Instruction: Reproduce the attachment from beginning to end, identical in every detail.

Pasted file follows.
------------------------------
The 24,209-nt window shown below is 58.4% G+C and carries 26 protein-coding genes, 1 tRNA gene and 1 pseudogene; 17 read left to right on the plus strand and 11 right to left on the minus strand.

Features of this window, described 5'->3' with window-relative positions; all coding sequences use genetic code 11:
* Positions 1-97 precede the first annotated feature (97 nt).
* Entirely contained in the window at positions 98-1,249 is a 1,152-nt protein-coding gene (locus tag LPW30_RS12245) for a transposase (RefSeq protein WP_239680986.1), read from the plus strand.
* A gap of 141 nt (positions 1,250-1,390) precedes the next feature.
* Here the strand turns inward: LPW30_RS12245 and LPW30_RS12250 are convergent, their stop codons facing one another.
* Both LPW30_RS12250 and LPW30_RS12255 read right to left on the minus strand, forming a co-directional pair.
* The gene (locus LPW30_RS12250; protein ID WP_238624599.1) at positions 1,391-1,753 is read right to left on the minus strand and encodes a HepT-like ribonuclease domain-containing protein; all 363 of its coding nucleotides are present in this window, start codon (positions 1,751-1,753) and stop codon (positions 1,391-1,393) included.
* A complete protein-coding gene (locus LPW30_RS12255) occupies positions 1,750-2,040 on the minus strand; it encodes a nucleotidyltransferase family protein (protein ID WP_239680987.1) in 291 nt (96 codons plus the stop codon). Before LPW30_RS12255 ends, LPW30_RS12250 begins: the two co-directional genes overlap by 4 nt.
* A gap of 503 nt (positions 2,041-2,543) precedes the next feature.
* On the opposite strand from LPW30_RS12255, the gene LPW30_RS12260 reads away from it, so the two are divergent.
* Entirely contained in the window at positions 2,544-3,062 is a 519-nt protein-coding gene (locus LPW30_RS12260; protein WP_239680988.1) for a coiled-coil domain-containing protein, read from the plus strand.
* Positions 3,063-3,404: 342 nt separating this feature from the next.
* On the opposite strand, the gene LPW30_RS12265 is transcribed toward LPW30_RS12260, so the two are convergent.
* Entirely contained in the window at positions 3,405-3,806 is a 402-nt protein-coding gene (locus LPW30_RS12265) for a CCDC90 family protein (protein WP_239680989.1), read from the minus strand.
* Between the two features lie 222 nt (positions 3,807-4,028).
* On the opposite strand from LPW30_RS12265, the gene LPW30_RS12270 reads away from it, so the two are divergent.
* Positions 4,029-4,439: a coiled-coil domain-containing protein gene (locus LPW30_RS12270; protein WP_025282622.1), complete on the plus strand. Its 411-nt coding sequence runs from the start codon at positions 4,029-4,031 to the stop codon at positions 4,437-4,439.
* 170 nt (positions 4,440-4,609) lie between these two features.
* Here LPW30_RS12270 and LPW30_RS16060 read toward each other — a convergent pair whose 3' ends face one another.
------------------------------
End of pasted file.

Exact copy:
The 24,209-nt window shown below is 58.4% G+C and carries 26 protein-coding genes, 1 tRNA gene and 1 pseudogene; 17 read left to right on the plus strand and 11 right to left on the minus strand.

Features of this window, described 5'->3' with window-relative positions; all coding sequences use genetic code 11:
* Positions 1-97 precede the first annotated feature (97 nt).
* Entirely contained in the window at positions 98-1,249 is a 1,152-nt protein-coding gene (locus tag LPW30_RS12245) for a transposase (RefSeq protein WP_239680986.1), read from the plus strand.
* A gap of 141 nt (positions 1,250-1,390) precedes the next feature.
* Here the strand turns inward: LPW30_RS12245 and LPW30_RS12250 are convergent, their stop codons facing one another.
* Both LPW30_RS12250 and LPW30_RS12255 read right to left on the minus strand, forming a co-directional pair.
* The gene (locus LPW30_RS12250; protein ID WP_238624599.1) at positions 1,391-1,753 is read right to left on the minus strand and encodes a HepT-like ribonuclease domain-containing protein; all 363 of its coding nucleotides are present in this window, start codon (positions 1,751-1,753) and stop codon (positions 1,391-1,393) included.
* A complete protein-coding gene (locus LPW30_RS12255) occupies positions 1,750-2,040 on the minus strand; it encodes a nucleotidyltransferase family protein (protein ID WP_239680987.1) in 291 nt (96 codons plus the stop codon). Before LPW30_RS12255 ends, LPW30_RS12250 begins: the two co-directional genes overlap by 4 nt.
* A gap of 503 nt (positions 2,041-2,543) precedes the next feature.
* On the opposite strand from LPW30_RS12255, the gene LPW30_RS12260 reads away from it, so the two are divergent.
* Entirely contained in the window at positions 2,544-3,062 is a 519-nt protein-coding gene (locus LPW30_RS12260; protein WP_239680988.1) for a coiled-coil domain-containing protein, read from the plus strand.
* Positions 3,063-3,404: 342 nt separating this feature from the next.
* On the opposite strand, the gene LPW30_RS12265 is transcribed toward LPW30_RS12260, so the two are convergent.
* Entirely contained in the window at positions 3,405-3,806 is a 402-nt protein-coding gene (locus LPW30_RS12265) for a CCDC90 family protein (protein WP_239680989.1), read from the minus strand.
* Between the two features lie 222 nt (positions 3,807-4,028).
* On the opposite strand from LPW30_RS12265, the gene LPW30_RS12270 reads away from it, so the two are divergent.
* Positions 4,029-4,439: a coiled-coil domain-containing protein gene (locus LPW30_RS12270; protein WP_025282622.1), complete on the plus strand. Its 411-nt coding sequence runs from the start codon at positions 4,029-4,031 to the stop codon at positions 4,437-4,439.
* 170 nt (positions 4,440-4,609) lie between these two features.
* Here LPW30_RS12270 and LPW30_RS16060 read toward each other — a convergent pair whose 3' ends face one another.